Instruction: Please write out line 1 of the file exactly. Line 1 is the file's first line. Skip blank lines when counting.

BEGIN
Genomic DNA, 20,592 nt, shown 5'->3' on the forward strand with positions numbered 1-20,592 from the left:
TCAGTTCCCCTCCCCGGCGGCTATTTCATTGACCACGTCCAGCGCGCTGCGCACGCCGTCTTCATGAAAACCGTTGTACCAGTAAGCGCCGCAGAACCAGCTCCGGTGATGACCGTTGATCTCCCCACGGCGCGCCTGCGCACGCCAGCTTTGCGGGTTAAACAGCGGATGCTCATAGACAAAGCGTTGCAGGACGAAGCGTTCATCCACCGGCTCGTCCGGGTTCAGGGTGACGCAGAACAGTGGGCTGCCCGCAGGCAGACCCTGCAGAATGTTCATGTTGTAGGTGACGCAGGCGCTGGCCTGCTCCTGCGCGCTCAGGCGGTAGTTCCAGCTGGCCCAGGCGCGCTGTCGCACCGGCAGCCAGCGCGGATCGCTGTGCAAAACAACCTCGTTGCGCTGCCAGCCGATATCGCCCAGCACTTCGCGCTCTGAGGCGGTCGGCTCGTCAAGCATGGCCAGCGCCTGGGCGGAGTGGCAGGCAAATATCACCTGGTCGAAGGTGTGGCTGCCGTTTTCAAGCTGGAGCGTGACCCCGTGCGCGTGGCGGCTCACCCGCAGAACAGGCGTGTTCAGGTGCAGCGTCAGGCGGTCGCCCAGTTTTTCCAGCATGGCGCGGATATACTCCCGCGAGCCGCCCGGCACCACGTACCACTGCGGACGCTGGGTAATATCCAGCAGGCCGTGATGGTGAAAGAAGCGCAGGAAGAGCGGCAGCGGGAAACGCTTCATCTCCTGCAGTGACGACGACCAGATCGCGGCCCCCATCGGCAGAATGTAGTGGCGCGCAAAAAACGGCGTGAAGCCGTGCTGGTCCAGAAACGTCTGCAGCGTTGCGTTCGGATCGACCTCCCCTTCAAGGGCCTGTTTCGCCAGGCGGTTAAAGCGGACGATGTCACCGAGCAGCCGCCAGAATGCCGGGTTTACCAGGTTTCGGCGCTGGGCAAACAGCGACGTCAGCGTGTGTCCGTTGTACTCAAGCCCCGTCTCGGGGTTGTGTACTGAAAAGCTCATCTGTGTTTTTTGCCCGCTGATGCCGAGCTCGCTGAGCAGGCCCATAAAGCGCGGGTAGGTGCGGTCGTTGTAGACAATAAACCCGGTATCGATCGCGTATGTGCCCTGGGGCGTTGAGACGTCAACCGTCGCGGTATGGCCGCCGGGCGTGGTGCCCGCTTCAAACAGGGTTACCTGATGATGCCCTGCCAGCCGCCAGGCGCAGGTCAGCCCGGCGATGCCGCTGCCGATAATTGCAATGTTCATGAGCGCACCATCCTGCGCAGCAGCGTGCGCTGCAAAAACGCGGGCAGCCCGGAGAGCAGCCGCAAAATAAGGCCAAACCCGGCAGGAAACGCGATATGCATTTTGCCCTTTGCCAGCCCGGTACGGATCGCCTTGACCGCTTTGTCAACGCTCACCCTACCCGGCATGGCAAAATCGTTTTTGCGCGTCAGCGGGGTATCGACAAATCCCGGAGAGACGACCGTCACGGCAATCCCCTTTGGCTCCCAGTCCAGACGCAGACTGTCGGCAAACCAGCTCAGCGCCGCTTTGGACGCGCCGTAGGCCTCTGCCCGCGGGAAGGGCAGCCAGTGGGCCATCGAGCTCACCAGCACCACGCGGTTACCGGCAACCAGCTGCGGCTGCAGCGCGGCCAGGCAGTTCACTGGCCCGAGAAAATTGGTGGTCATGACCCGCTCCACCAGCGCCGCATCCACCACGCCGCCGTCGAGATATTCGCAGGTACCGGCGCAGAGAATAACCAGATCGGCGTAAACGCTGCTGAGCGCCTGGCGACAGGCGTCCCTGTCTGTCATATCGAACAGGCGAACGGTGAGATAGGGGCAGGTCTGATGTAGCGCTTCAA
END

Genomic DNA, 20,592 nt, shown 5'->3' on the forward strand with positions numbered 1-20,592 from the left: